Melbourne's public transport chaos

If there is one thing heading towards a complete meltdown even faster than our economy then it's Melbourne's privatised metropolitan public transport system.

As mass train cancellations have become an everyday occurrence, leaving thousands of commuters frustrated in sweltering heat, the justifications given by the private rail operator Connex and the Department of Transport are becoming increasingly implausible.

Connex chief executive Jonathan Metcalfe told 3AW radio that cancellations of trains on January 19 were due to very hot weather the day before — even though the temperature had only reached 25° Celsius!

And for good measure Connex has tried to blame the Rail, Tram and Bus Union (RTBU) for the transport chaos, because it "stopped some trains running that could easily have been in use" the January 21 Age reported.

Terry Sheedy, president of the locomotive division of the RTBU gave a much more likely explanation for the cancellations in the same article. He put the blame on Connex's failure to improve maintenance standards and hire enough staff to solve the problems.

Victorian public transport minister, Lyn Kosky, extended the contracts to private operators Connex and Yarra Trams until November 2009. This came despite transport experts calling on the government to not renew the contracts when they expired in 2008 because of bad performance and high costs to the public.

Under the government agreements with the private operators, Yarra Trams receives taxpayer subsidies of $112 million per annum over five years and train operator Connex receives $345 million per annum over five years.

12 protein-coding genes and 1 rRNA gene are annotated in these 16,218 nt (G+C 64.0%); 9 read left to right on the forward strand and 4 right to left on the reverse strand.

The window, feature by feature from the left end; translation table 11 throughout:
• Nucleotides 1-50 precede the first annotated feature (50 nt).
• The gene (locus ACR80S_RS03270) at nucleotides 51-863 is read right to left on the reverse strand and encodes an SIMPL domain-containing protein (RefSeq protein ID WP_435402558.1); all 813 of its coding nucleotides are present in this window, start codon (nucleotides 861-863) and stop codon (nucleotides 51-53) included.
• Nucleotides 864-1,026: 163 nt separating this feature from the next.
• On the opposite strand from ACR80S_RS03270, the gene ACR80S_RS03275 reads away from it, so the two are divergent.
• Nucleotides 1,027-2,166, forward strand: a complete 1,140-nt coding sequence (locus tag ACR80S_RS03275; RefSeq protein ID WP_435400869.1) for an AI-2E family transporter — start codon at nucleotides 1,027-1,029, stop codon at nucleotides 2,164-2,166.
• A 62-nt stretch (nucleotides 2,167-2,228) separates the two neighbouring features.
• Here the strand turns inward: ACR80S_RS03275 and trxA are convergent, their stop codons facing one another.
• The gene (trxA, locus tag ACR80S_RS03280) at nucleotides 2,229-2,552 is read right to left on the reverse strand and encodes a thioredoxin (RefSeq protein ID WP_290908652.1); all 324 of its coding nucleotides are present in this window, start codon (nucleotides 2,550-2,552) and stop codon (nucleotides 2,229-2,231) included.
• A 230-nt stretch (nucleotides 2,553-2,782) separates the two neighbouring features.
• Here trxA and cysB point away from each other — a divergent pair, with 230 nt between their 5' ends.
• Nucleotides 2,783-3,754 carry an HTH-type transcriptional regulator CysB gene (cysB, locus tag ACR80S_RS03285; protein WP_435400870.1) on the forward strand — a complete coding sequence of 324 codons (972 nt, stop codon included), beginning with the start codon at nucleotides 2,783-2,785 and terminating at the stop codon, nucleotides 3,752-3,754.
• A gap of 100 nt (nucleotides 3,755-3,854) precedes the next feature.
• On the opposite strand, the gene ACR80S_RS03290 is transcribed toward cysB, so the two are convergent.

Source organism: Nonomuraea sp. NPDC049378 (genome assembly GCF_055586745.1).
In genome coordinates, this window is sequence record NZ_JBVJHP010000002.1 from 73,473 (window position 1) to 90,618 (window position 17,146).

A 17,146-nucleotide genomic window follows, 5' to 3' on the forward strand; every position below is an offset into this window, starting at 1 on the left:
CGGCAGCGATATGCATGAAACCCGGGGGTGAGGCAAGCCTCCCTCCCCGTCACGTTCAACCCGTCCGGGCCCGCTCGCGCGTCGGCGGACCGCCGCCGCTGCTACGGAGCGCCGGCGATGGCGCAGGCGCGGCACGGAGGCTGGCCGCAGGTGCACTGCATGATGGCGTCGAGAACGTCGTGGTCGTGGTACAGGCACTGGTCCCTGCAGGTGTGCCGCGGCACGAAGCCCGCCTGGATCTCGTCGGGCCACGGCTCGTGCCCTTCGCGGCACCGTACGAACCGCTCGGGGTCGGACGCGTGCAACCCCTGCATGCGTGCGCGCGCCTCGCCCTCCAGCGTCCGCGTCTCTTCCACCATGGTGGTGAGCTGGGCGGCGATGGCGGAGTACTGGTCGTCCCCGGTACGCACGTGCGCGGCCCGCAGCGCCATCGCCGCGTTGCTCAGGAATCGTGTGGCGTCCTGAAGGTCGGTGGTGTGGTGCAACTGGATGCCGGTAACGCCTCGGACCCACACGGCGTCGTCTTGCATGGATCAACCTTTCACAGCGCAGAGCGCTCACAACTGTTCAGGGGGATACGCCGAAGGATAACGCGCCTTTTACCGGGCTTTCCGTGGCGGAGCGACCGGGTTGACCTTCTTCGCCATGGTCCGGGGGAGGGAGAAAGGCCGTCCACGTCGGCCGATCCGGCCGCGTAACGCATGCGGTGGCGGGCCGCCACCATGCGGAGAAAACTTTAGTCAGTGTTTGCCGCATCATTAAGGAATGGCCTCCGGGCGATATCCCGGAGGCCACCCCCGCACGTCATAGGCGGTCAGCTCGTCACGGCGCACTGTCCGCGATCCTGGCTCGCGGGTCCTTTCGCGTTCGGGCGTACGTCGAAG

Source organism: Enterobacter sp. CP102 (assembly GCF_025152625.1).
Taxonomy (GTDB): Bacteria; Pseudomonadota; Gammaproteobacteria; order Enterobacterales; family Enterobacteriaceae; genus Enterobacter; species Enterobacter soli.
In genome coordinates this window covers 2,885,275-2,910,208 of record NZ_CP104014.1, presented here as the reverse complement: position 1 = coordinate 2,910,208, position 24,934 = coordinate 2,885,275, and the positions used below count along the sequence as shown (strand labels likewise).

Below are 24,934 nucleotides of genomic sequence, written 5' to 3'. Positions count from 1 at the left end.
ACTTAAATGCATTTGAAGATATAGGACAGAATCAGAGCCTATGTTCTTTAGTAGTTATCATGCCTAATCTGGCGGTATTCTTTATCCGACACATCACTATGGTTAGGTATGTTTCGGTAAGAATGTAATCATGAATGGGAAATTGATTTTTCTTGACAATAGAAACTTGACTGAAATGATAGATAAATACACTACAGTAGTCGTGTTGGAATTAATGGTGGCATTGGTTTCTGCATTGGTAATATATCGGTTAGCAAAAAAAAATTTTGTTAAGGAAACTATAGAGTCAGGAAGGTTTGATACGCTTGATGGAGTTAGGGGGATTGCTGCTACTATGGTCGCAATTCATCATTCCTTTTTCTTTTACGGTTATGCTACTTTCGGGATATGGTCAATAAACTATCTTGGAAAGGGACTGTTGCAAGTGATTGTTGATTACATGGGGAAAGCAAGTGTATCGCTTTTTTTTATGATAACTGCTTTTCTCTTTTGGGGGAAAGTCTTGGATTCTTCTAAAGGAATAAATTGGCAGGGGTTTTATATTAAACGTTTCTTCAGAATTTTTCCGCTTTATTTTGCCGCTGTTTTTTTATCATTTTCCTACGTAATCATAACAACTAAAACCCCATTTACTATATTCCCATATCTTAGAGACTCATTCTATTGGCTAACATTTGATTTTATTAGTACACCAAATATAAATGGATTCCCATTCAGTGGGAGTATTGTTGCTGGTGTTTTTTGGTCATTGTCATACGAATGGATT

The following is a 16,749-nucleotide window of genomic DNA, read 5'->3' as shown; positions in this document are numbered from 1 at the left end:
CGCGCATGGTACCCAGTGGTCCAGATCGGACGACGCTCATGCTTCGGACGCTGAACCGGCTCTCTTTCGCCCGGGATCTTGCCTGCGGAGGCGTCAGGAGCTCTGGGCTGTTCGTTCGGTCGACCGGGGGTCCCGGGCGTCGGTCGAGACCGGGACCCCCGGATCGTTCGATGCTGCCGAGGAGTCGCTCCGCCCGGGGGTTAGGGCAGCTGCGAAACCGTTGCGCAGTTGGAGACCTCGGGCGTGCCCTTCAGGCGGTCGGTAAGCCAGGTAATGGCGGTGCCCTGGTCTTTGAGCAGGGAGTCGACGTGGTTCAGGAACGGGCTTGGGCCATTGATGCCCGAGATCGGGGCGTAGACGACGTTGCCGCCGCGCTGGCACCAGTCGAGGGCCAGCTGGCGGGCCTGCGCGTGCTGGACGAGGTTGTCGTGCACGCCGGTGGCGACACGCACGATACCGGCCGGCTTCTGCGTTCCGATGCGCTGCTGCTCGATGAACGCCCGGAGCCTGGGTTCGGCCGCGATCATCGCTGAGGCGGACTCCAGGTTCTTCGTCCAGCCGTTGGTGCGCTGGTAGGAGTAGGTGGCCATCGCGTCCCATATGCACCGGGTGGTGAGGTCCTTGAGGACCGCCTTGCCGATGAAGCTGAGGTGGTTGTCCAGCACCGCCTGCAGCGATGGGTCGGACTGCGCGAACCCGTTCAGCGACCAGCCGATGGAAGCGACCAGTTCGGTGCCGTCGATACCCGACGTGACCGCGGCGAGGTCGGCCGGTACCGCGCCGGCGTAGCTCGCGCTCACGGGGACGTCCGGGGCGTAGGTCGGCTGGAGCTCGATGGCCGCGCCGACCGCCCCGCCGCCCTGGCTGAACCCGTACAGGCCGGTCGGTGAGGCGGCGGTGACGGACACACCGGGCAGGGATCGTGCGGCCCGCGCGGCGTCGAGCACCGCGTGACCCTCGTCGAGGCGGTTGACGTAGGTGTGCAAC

According to a 2006 report by leading urban planning academics titled Putting the public interest back into public transport, Victoria's privatised public transport system cost taxpayers $1.2 billion more than if it had remained state-owned. This figure is set to increase to $2.1 billion by 2010 if the system remains privatised.

Melbourne's public transport system has recently attracted international notoriety.

A 2007 University of Melbourne study, Travel to Work in Australian Capital Cities from 1976-2006, claims that some urban planners in the European Union are using Melbourne as a case study of what to avoid!

An August 2008 report commissioned by the Department of Transport, Melbourne Public Transport Standards Review, found Melbourne compares poorly to other international cities.

The report notes that Eastern European cities invest 137%, and Western European cities 57%, more in public transport per capita than Melbourne.

To make matters worse, frazzled commuters were hit with a hefty fare increase of 5% from January 1. This makes Melbourne's public transport system the most costly in Australia for trips under 40kms.

Danny Bowen from the Public Transport Users Association told Green Left Weekly that ultimately it is the government that needs to take responsibility for the problem: "The weather is no excuse; Melbourne gets hot in summer, that's normal and not new.

"The government owns the tracks and trains and needs to urgently upgrade the run down system", he said.

A leaked annual business plan for Yarra Tram reveals that the private operator also expects its ticket inspectors to increase their annual quota for passenger fines by 33%, Age journalist Clay Lucas told GLW.

Aggressive and confrontational ticket inspectors have become a notorious feature of Melbourne's transport system, leading to a raft of complaints.

Sue Bolton, Victorian Socialist Alliance state convener told GLW that the only real solution to Melbourne's public transport woes is for the government to take the system back into public hands, massively increase investment for proper maintenance and expansion, and to make it free.

"Especially in the current economic downturn and with the challenges that climate change poses, serious investment would help create jobs, reduce emissions and could deliver the integrated public transport system the community deserves", Bolton said.

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